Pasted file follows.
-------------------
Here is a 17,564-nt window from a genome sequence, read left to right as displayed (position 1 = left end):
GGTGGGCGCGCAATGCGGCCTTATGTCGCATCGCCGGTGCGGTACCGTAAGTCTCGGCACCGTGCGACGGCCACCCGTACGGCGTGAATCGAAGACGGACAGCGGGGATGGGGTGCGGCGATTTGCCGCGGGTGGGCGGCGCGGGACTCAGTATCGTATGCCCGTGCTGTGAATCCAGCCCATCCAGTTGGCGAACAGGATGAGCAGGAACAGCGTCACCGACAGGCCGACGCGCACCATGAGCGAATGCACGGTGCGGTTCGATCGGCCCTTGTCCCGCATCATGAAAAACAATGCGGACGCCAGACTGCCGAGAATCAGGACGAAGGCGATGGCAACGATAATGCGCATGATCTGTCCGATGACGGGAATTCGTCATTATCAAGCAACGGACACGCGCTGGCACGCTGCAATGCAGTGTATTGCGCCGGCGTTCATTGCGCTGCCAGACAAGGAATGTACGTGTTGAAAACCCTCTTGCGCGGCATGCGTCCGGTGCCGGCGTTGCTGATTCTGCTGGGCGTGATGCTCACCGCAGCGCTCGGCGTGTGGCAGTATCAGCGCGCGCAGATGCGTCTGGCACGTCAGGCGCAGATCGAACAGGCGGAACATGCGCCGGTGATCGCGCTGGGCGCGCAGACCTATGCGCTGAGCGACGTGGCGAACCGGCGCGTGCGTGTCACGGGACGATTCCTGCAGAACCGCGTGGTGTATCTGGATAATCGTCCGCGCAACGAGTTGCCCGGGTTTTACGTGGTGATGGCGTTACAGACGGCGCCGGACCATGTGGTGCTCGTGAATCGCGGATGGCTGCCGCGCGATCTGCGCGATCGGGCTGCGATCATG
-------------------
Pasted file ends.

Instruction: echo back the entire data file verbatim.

Here is a 17,564-nt window from a genome sequence, read left to right as displayed (position 1 = left end):
GGTGGGCGCGCAATGCGGCCTTATGTCGCATCGCCGGTGCGGTACCGTAAGTCTCGGCACCGTGCGACGGCCACCCGTACGGCGTGAATCGAAGACGGACAGCGGGGATGGGGTGCGGCGATTTGCCGCGGGTGGGCGGCGCGGGACTCAGTATCGTATGCCCGTGCTGTGAATCCAGCCCATCCAGTTGGCGAACAGGATGAGCAGGAACAGCGTCACCGACAGGCCGACGCGCACCATGAGCGAATGCACGGTGCGGTTCGATCGGCCCTTGTCCCGCATCATGAAAAACAATGCGGACGCCAGACTGCCGAGAATCAGGACGAAGGCGATGGCAACGATAATGCGCATGATCTGTCCGATGACGGGAATTCGTCATTATCAAGCAACGGACACGCGCTGGCACGCTGCAATGCAGTGTATTGCGCCGGCGTTCATTGCGCTGCCAGACAAGGAATGTACGTGTTGAAAACCCTCTTGCGCGGCATGCGTCCGGTGCCGGCGTTGCTGATTCTGCTGGGCGTGATGCTCACCGCAGCGCTCGGCGTGTGGCAGTATCAGCGCGCGCAGATGCGTCTGGCACGTCAGGCGCAGATCGAACAGGCGGAACATGCGCCGGTGATCGCGCTGGGCGCGCAGACCTATGCGCTGAGCGACGTGGCGAACCGGCGCGTGCGTGTCACGGGACGATTCCTGCAGAACCGCGTGGTGTATCTGGATAATCGTCCGCGCAACGAGTTGCCCGGGTTTTACGTGGTGATGGCGTTACAGACGGCGCCGGACCATGTGGTGCTCGTGAATCGCGGATGGCTGCCGCGCGATCTGCGCGATCGGGCTGCGATCATG